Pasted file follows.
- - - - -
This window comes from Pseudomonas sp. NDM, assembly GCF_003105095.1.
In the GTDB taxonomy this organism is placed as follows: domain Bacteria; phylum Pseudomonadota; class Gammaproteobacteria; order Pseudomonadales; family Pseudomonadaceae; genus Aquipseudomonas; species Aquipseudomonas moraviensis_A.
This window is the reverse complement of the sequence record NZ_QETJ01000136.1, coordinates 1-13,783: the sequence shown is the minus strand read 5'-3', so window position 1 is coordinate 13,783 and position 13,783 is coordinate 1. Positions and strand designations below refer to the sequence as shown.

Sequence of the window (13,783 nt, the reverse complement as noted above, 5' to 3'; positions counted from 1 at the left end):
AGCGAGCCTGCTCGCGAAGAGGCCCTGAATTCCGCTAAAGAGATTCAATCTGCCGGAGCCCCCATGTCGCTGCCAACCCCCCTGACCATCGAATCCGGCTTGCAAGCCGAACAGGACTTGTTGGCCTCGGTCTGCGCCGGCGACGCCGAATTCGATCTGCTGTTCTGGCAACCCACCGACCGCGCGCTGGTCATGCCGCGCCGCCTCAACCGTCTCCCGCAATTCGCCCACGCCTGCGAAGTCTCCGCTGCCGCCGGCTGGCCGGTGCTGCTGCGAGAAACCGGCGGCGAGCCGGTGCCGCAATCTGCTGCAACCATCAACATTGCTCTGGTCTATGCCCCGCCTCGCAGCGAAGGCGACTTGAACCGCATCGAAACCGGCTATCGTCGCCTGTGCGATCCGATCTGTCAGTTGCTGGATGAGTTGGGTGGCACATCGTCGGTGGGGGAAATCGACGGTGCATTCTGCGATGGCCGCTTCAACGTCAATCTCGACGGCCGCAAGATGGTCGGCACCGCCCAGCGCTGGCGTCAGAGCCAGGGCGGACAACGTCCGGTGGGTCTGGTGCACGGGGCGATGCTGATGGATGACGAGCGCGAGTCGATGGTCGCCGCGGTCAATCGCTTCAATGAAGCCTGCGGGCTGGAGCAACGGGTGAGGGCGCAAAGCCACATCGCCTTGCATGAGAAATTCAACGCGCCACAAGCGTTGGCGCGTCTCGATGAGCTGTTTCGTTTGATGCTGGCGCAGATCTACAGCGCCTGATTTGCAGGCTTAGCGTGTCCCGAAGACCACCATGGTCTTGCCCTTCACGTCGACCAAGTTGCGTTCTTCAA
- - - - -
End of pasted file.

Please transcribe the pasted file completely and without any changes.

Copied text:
This window comes from Pseudomonas sp. NDM, assembly GCF_003105095.1.
In the GTDB taxonomy this organism is placed as follows: domain Bacteria; phylum Pseudomonadota; class Gammaproteobacteria; order Pseudomonadales; family Pseudomonadaceae; genus Aquipseudomonas; species Aquipseudomonas moraviensis_A.
This window is the reverse complement of the sequence record NZ_QETJ01000136.1, coordinates 1-13,783: the sequence shown is the minus strand read 5'-3', so window position 1 is coordinate 13,783 and position 13,783 is coordinate 1. Positions and strand designations below refer to the sequence as shown.

Sequence of the window (13,783 nt, the reverse complement as noted above, 5' to 3'; positions counted from 1 at the left end):
AGCGAGCCTGCTCGCGAAGAGGCCCTGAATTCCGCTAAAGAGATTCAATCTGCCGGAGCCCCCATGTCGCTGCCAACCCCCCTGACCATCGAATCCGGCTTGCAAGCCGAACAGGACTTGTTGGCCTCGGTCTGCGCCGGCGACGCCGAATTCGATCTGCTGTTCTGGCAACCCACCGACCGCGCGCTGGTCATGCCGCGCCGCCTCAACCGTCTCCCGCAATTCGCCCACGCCTGCGAAGTCTCCGCTGCCGCCGGCTGGCCGGTGCTGCTGCGAGAAACCGGCGGCGAGCCGGTGCCGCAATCTGCTGCAACCATCAACATTGCTCTGGTCTATGCCCCGCCTCGCAGCGAAGGCGACTTGAACCGCATCGAAACCGGCTATCGTCGCCTGTGCGATCCGATCTGTCAGTTGCTGGATGAGTTGGGTGGCACATCGTCGGTGGGGGAAATCGACGGTGCATTCTGCGATGGCCGCTTCAACGTCAATCTCGACGGCCGCAAGATGGTCGGCACCGCCCAGCGCTGGCGTCAGAGCCAGGGCGGACAACGTCCGGTGGGTCTGGTGCACGGGGCGATGCTGATGGATGACGAGCGCGAGTCGATGGTCGCCGCGGTCAATCGCTTCAATGAAGCCTGCGGGCTGGAGCAACGGGTGAGGGCGCAAAGCCACATCGCCTTGCATGAGAAATTCAACGCGCCACAAGCGTTGGCGCGTCTCGATGAGCTGTTTCGTTTGATGCTGGCGCAGATCTACAGCGCCTGATTTGCAGGCTTAGCGTGTCCCGAAGACCACCATGGTCTTGCCCTTCACGTCGACCAAGTTGCGTTCTTCAA